Riding on a wave of success with its X-Trail, Nissan chose to tweak the compact SUV rather than re-invent it when it launched the new model in 2007. As a result the new model looked similar to the outgoing one until you got up close and saw the changes in detail. If you dug deep enough you'd find it was longer, wider and taller, with more interior space, but it was also heavier.

The 2.5-litre four-cylinder petrol engine carried over from the earlier model, but had lower noise, vibration and harshness levels, better fuel economy, and its mid-range response was improved. The engine was a willing performer, but with extra weight to haul around its zip was dulled a little.

A turbo-diesel engine was added to the range in 2008 and it delivered the fuel-consumption savings motorists were looking for along with the smooth drivability that comes with a good level of torque. Those buyers who chose the petrol engine had the choice of a six-speed manual gearbox or a CVT transmission, the latter with six preset ratios. 

When the turbo-diesel arrived it came with a choice of six-speed manual or six-speed auto. Final drive was courtesy of an improved version of Nissan's acclaimed All-Mode system, which offered three modes of operation; front-wheel drive, automatic or 4WD lock for off-road driving up to 40 km/h. 

Gone from the cabin were the annoying centre-mounted speedo and other gauges, in its place a more conventional dash in front of the driver.


Problems with the EGR valve failing and oil leaking into the air intake are causing owners of diesel X-Trails some concern. Adding to their worry is that Nissan can't offer an explanation for it and don't appear to be able to fix it. The on-going effect of the issue is unknown at this point in time.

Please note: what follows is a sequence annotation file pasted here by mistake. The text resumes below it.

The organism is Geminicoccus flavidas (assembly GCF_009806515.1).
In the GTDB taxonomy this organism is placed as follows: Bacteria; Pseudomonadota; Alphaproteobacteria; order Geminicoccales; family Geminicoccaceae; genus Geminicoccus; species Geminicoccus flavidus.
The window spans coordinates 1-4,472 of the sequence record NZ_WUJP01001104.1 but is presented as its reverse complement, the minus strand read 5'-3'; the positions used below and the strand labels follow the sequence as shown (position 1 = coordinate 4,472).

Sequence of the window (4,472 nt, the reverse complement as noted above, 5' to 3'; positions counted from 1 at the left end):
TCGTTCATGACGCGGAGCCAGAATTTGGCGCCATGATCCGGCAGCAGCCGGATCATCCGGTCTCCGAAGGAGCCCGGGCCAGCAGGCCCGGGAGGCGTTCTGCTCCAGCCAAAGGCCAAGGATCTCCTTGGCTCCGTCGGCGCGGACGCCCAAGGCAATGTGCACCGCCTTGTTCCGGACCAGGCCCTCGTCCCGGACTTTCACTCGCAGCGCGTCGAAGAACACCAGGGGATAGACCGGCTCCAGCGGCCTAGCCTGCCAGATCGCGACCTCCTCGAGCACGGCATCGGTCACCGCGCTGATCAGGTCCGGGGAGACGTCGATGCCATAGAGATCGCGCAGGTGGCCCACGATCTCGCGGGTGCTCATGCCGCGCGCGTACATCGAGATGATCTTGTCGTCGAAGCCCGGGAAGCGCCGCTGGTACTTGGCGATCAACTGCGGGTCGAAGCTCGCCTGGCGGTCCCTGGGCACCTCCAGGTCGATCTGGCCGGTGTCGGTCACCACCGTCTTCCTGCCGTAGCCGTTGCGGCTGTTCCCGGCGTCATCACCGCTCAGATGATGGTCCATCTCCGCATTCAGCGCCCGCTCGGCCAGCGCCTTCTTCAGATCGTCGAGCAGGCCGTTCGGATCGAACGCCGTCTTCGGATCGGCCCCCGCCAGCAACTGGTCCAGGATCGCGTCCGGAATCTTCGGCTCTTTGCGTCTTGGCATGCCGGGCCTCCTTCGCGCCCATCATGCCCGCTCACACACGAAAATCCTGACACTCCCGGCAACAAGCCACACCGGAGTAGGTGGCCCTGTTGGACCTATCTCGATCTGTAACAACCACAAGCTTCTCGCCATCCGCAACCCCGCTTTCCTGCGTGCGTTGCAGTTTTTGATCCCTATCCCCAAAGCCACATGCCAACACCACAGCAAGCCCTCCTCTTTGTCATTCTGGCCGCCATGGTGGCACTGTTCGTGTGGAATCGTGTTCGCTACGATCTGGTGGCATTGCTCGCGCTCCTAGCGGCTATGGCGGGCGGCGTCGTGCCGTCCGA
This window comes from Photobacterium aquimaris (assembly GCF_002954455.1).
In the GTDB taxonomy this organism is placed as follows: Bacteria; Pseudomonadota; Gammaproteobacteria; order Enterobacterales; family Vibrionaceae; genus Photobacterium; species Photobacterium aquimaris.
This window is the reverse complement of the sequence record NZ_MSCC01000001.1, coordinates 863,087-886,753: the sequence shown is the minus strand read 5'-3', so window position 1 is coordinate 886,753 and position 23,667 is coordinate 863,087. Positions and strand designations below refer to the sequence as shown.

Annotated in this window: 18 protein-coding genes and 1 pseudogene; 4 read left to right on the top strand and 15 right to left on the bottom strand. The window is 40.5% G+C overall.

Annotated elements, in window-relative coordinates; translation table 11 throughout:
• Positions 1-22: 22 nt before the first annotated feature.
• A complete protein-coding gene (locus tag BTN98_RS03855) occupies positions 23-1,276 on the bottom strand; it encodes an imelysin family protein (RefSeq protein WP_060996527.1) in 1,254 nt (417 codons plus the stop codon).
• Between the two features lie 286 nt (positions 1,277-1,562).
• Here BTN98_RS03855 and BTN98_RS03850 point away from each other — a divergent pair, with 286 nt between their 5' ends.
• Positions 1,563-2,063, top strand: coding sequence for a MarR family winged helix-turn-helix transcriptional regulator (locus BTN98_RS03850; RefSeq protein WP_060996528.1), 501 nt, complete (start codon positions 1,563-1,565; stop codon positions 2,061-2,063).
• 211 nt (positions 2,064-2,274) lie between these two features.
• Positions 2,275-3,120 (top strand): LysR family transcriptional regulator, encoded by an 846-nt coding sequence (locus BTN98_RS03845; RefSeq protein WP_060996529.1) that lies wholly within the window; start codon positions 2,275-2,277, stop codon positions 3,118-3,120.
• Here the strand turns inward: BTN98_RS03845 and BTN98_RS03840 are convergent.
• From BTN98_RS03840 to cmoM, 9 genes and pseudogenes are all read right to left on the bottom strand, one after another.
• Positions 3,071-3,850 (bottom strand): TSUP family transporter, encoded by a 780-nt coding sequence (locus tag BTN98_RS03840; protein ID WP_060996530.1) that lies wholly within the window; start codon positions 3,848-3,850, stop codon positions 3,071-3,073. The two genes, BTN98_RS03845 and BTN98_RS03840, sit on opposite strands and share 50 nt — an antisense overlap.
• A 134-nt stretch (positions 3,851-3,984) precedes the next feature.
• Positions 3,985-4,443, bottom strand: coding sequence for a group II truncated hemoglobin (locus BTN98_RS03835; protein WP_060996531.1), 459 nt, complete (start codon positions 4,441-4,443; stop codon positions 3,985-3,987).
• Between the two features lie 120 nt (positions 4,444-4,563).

One dealer advised the owner to lower the oil level to prevent oil blowing back onto the air filter, but we would be concerned about lowering the oil level and what problems that might itself lead to. If you find oil on the air filter best take the car back to the dealer and ask for him to check it; that way your problem is on record should it develop into something more serious later on.

We regularly get asked for our advice about converting the petrol X-Trail to LPG, and while opinion is divided, we think it's best not to do it. Some LPG installers say it's fine providing you get the combustion temperatures right, but there's too much room for error for us to be comfortable.

Anyone opting for the CVT transmission should test drive a car before making their decision, as they're a different beast to drive and you need to get used its idiosyncrasies, one being the constant whirring noise.

There were some issues with the CVTs in early T31 X-Trails due to a bearing that was overloaded and prone to failure and Nissan replaced many transmissions. If you hear any odd metallic noises coming from the gearbox during your road test walk away.

We have also had some reports of chassis cracking around the towbar mounting points and anyone thinking of using their car for towing should check the towbar area. It appears it's a problem with the factory towbar, but apparently not with the Hayman-Reece bar.


Smooth all-round family wagon with competent 4WD system, but be wary of diesel engines and CVT transmissions.

NISSAN X-TRAIL 2007-2010

Price new: $31,990 to $38,990
Engine: 2.5-litre 4-cylinder petrol, 125 kW/226 Nm; 2.0-litre 4-cylinder turbo-diesel, 127 kW/360 Nm.
Transmission: 6-speed manual, 6-speed CVT, 6-speed auto; on-demand 4WD
Economy: 9.5 L/100 km (2.5L), 7.4 (TD)
Body: 4-door wagon
Variants: ST, ST-L, Ti, TL, TS
Safety: 4-star ANCAP


Do you own a Holden Captiva? If so tell us what you think of it by sending your comments to Graham Smith at or Carsguide, PO Box 4245, Sydney, NSW, 2010.